The IRS recently issued Notice 2020-68 (the “Notice”), which contains several sets of questions and answers that provide helpful guidance regarding various provisions in the Setting Every Community Up for Retirement Enhancement Act of 2019 (the “SECURE Act”) and Section 104 of the Bipartisan American Miners Act of 2019 (the “Miners Act”). Specifically, the Notice addresses certain issues concerning the following provisions of the SECURE Act: The small employer automatic enrollment credit; The repeal of the maximum age for traditional IRA contributions; Participation of long-term, part-time employees in 401(k) plans; Qualified birth or adoption distributions; and Permitting excluded “difficulty of care payments” to be taken into account as compensation for purposes of determining certain retirement contribution limits. The Notice also provides guidance with respect to the reduction in minimum age for in-service distributions as provided in the Miners Act. In addition, the Notice sets forth the deadlines to amend retirement… Continue Reading
The Puerto Rico Treasury Department (“Puerto Rico Treasury”) recently issued Internal Revenue Circular Letter (“CC RI”) 20-29 extending the period to make “Special Disaster Distributions” from qualified retirement plans and IRAs from June 30, 2020 to December 31, 2020. See our prior blog post here for details regarding what distributions qualify as Special Disaster Distributions. Other provisions of previously issued CC RI 20-09 (which provides rules applicable to distributions), CC RI 20-23 (which amends CC RI 20-09 to add additional eligible expenses), and CC RI 20-24 (which removes the requirement of signing before a notary public) continue in force. A copy of CC RI 20-29 can be found here.
The New DOL Fiduciary Rule – A Return to the Old with a New Proposed Prohibited Transaction Exemption
On June 29, 2020, the DOL issued its much anticipated new “fiduciary rule” under ERISA. The new rule is meant to replace the DOL’s previous fiduciary rule (and related exemptions) which went into effect in 2016 but was vacated by the U.S. Court of Appeals for the Fifth Circuit in 2018. The new fiduciary rule is composed of two parts: (i) a final regulation which reaffirms and reinstates the five-part test for determining whether a person renders “investment advice” for purposes of ERISA (the “Reinstated Rule”), and (ii) a new prohibited transaction class exemption for investment advice fiduciaries based on the “impartial conduct standards” previously adopted by the DOL (the “Proposed Exemption”). Reinstated Rule The new rule amends the Code of Federal Regulations to reinstate the prior 1975 regulation which contained the five-part test for determining whether a financial institution or investment professional is a fiduciary for rendering “investment advice.”… Continue Reading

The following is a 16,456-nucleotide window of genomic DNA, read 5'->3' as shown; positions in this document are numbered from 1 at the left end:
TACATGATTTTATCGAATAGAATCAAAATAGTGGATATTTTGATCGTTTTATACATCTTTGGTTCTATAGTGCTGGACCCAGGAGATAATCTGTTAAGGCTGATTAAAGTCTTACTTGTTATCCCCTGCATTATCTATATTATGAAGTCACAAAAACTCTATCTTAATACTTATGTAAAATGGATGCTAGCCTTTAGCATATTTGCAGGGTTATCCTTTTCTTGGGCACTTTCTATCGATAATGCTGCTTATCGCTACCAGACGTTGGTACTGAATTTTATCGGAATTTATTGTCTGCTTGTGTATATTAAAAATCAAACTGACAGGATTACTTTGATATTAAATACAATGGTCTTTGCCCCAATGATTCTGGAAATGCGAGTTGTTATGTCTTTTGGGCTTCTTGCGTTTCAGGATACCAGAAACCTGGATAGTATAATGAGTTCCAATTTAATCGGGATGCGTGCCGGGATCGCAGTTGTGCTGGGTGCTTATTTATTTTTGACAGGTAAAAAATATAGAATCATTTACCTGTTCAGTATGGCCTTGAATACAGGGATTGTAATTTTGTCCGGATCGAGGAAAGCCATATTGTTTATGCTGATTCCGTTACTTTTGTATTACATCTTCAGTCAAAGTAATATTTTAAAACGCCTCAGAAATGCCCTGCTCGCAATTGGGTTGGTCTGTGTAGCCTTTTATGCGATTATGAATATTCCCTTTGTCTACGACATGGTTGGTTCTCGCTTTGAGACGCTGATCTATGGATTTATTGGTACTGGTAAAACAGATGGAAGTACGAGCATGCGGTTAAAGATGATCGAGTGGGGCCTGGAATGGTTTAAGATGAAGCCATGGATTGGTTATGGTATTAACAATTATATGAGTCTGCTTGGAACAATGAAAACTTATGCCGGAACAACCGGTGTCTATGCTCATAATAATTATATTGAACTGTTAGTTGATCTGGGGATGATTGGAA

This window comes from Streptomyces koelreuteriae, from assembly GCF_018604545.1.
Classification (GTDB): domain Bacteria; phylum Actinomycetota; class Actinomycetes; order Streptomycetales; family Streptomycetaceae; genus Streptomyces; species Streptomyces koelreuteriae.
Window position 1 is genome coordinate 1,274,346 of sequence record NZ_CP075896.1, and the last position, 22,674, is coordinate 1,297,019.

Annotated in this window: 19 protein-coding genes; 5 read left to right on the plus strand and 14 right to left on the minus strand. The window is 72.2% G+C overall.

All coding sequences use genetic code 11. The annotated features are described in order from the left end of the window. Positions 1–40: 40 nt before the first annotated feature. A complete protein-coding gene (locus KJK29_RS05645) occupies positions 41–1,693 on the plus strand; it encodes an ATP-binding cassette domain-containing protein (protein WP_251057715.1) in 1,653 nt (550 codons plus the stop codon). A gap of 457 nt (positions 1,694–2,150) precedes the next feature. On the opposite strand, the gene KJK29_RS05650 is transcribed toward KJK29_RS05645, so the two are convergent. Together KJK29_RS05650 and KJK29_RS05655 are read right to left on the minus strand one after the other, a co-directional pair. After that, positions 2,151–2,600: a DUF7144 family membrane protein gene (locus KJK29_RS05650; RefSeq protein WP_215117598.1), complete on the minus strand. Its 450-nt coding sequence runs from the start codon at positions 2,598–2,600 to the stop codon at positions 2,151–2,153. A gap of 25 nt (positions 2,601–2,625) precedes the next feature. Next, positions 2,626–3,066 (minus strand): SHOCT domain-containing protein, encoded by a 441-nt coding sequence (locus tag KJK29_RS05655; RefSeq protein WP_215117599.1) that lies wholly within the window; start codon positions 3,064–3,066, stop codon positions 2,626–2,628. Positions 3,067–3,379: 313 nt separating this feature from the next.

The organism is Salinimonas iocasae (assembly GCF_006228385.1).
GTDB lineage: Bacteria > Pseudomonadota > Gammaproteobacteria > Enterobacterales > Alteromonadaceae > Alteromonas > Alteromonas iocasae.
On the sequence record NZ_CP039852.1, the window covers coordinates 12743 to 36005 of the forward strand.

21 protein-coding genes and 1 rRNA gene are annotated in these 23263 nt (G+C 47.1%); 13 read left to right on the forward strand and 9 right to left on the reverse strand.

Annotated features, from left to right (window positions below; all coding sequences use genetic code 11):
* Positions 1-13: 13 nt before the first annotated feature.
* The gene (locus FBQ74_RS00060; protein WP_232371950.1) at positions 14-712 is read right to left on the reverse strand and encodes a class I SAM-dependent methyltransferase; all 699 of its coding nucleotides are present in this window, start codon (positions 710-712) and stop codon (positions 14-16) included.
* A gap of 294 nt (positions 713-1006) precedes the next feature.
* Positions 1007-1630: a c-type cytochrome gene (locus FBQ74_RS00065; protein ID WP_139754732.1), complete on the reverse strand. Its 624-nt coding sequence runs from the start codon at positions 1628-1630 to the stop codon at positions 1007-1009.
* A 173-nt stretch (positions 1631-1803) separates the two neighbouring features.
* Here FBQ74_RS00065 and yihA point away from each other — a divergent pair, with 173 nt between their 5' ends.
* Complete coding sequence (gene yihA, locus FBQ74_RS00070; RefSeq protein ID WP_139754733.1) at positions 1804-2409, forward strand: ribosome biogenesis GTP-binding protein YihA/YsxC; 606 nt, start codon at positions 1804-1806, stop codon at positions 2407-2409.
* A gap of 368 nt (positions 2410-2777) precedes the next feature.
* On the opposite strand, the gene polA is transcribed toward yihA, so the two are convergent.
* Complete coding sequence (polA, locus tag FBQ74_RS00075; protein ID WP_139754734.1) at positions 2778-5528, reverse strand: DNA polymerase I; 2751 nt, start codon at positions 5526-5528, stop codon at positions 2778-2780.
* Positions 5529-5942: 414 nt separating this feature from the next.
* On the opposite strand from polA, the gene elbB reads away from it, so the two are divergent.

The Setting Every Community Up for Retirement Enhancement Act of 2019 (the “SECURE Act”) was signed into law on December 20, 2019. This law will likely impact most tax qualified retirement plans, and some of the changes appear to be immediately effective. Plan sponsors should review their plans with counsel to determine what administrative modifications and plan amendments may be required. Key provisions of the SECURE Act include: • Changes to the eligibility and coverage requirements for certain long-term part-time employees. • Changes to the required minimum distribution (“RMD”) requirements, including increasing the age for RMDs from age 70½ to age 72. • Increased penalties for failures to file and/or provide certain retirement plan returns and notices, including the Form 5500, the registration statement for deferred vested participants, and the rollover notice. • Changes to rules applicable to non-elective safe harbor plans. Non-elective safe harbor plans are those that provide… Continue Reading